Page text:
• Lactic fermentation as a tool for improving the nutritional quality of cereal and legume proteins. CARLO G. RIZZELLO, University of Bari Aldo Moro, Bari, Italy

Symposia

Pulse Ingredients in Cereal Food Processing

Sponsoring Committees or Sponsors:  Pulse and Legume Committee, Program Committee
Organizers:  Wajira Ratnayake & Nagul Naguleswaran, Ingredion, Inc., Bridgewater, NJ, U.S.A.
Financial Sponsor: Ingredion Inc.

Pulse-based ingredients are increasingly used in cereal food processing. Increasing demand for high-protein, high-fiber processed products has created a unique opportunity for pulses to play a major role in traditional cereal-based processed foods. This symposium will cover the importance and recent research advances in processing pulse ingredients for cereal foods.

  • Use of pulse ingredients in food applications. DILEK UZUNALIOGLU, Ingredion, Inc., Bridgewater, NJ, U.S.A.
  • Pulse protein structure-functional properties and food applications. LINGYUN CHEN, University of Alberta, Edmonton, AB, Canada
  • Pulse carbohydrates: Properties and applications. NAGUL NAGULESWARAN, Ingredion, Inc., Bridgewater, NJ, U.S.A.
  • Flavor and anti-nutrients in pulses: Challenges in recent advances in food applications. MEHMET TULBEK, AGT Food and Ingredients Inc., Saskatoon, SK, Canada
  • Extrusion processing of pulse ingredients. GIRISH GANJYAL, Washington State University, Pullman, WA, U.S.A.

Symposia

Reflecting on the Past Century and the Role of Asian Market & Products—Where to From Now!

Sponsoring Committees or Sponsors:  Asian Products Technical Committee, Rice Milling and Quality Technical Committee
Organizers:  Larisa Cato, Australian Export Grains Innovation Centre, South Perth, Australia; Gary Hou, Wheat Marketing Center, Portland, OR, U.S.A.; Jinsong Bao, Zhejiang University, Hangzhou, China

An overview of the importance of Asian market and memberships to AACC International begin the session; followed by a research overview on the current status of breeding efforts to develop improved wheat varieties for Asian noodles and steamed breads, challenges and opportunities of development of healthy whole-grain Asian products, and development of innovative technology in determining noodle texture. The session concludes with a presentation on the new technology and processing of alternative, gluten-free noodles that are attractive to many consumers.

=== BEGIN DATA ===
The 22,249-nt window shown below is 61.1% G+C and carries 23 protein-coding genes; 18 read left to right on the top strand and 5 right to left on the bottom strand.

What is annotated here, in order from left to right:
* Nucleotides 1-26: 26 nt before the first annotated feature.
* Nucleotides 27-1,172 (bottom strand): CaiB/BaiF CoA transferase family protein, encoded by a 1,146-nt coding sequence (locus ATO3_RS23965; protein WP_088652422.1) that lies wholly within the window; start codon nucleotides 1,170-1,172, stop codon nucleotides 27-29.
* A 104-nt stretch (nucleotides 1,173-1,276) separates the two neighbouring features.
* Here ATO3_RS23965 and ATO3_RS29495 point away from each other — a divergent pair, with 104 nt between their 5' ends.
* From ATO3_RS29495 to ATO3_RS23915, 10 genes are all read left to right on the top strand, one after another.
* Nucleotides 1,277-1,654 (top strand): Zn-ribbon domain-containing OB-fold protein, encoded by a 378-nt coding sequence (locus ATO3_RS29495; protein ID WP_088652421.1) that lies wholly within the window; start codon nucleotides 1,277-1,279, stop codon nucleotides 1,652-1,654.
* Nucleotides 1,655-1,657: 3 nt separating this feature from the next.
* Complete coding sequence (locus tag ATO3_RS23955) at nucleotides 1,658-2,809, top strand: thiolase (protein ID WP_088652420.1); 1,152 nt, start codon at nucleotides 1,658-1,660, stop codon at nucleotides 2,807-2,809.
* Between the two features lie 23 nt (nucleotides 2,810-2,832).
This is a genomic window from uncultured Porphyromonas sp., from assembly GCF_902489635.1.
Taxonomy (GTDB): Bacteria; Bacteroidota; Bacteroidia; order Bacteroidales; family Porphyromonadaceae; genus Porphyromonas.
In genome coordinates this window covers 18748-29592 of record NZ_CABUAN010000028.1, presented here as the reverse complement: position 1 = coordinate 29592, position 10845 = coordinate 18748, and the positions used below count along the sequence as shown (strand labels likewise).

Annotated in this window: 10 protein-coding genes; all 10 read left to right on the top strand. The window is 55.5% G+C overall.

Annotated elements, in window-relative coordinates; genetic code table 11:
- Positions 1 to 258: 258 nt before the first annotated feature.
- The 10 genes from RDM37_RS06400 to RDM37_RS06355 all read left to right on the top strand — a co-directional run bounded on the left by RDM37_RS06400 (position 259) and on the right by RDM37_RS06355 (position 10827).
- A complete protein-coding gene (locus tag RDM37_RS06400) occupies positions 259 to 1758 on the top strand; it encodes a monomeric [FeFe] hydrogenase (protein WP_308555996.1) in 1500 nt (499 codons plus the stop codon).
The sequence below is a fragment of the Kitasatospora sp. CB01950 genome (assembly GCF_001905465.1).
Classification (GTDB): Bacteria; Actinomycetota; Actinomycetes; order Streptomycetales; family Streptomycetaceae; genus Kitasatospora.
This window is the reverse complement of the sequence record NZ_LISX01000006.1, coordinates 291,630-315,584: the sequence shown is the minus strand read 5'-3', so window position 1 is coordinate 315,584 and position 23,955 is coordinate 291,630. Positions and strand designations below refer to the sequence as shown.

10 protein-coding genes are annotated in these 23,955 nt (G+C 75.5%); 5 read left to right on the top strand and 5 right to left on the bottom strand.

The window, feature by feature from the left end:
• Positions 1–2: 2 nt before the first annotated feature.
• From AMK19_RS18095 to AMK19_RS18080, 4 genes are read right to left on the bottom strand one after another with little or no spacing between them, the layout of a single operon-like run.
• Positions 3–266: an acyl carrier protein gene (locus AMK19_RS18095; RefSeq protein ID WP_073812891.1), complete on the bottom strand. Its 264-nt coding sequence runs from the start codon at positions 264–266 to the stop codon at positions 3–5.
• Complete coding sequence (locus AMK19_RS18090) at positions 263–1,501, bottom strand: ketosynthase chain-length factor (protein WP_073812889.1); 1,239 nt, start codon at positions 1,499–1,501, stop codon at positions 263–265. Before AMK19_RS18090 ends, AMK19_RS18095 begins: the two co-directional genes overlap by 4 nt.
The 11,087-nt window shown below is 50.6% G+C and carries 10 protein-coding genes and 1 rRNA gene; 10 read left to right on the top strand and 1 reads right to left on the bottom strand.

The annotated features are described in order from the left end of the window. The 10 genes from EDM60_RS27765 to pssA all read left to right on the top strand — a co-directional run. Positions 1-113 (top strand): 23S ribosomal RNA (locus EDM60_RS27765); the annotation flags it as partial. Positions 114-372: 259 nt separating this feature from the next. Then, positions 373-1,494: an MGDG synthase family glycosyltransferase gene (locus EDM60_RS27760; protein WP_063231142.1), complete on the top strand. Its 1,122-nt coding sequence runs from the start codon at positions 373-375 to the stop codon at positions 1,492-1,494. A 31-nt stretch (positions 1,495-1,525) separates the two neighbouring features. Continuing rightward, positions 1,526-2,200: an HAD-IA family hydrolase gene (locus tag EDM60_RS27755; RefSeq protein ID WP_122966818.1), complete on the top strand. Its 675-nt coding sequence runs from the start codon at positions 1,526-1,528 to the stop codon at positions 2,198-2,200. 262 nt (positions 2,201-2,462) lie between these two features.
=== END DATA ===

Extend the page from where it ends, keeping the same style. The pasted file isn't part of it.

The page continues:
• Quality research into Asian cereal-based foods—A historical perspective. LARISA CATO, Australian Export Grains Innovation Centre, South Perth, WA, Australia
  • Importance of health & nutrition in the Asian context: How to cope with the new challenges? GARY HOU, Wheat Marketing Center, Portland, OR, U.S.A.
  • Gluten-free noodle technology of making, evaluation techniques—New technology and developments. MEI-YING SU, China Grain Products R&D Institute, Taipei, Taiwan
  • Cereal research, industry, and products in Japan: Past and future perspective. HIDEKI OKUSU, Nippon Flour Mills, Kanagawa, Japan

Symposia

Rice Constituents, Structure, and Effects of Processing

Sponsoring Committees or Sponsors:  Rice Division and Protein Division, Asian Products Technical Committee
Organizers:  Jinsong Bao, Zhejiang University, Hangzhou, China; Delilah F. Wood, USDA ARS, Albany, CA, U.S.A.

Rice is an important crop in the world, especially in Africa and Asia, and it is unique in the form of its consumption as whole kernels. New forms of rice products are under development, but our understanding of rice grain quality is insufficient. The objective of this symposium is to discuss the quality requirements and structure-function relationships in whole grain rice, parboiled rice, germinated rice and other rice-based foods.

  • “Cabling technology” for advanced grain management—Perspectives on rice quality and mycotoxins.GRIFFITHS G. ATUNGULU, University of Arkansas, Fayetteville, AR, U.S.A.
  • Crosstalks between biopolymers in rice: Are we listening to all the voices? FRANCESCO BONOMI, University of Milan, Milan, Italy
  • Understanding red rices—Difference and similarities. JOHN MANFUL, Africa Rice Center, Cotonou, Benin
  • Identification of phenolic acids and anthocyanins in whole grain rice and their relations to antioxidant capacity. JINSONG BAO, Zhejiang University, Hangzhou, China
  • Rice microstructure. DELILAH F. WOOD, USDA ARS WRRC, Albany, CA, U.S.A.

Symposia

Sprouted Grains: Paving the Way to Nutritious and Safe Products

Sponsoring Committees or Sponsors:  Bioactive Compounds Technical Committee, Food Safety and Microbiology Technical Committee
Organizers:  Elsayed Abdelaal, Agriculture and Agri-Food Canada, Guelph, ON, Canada; Roberto Serrano, Grain Millers, Eugene, OR, U.S.A.; Liyi Yang, Kellogg Company, Battle Creek, MI, U.S.A.; Boris Nemzer, FutureCeuticals, Momence, IL, U.S.A.; Andreia Bianchini, , University of Nebraska, Lincoln, NE, U.S.A.

Sprouting is a traditional practice to enhance taste and nutritional properties of grains and vegetables. The practice is currently adapted by the food industry to produce products that are marketed at premium prices. Now the use of sprouted grains is being added to the milling industry. In this symposium the safety of this process, along with nutrient bioavailability of sprouted grain, will be discussed. Additionally consumer perception will be addressed by experts from industry and academia.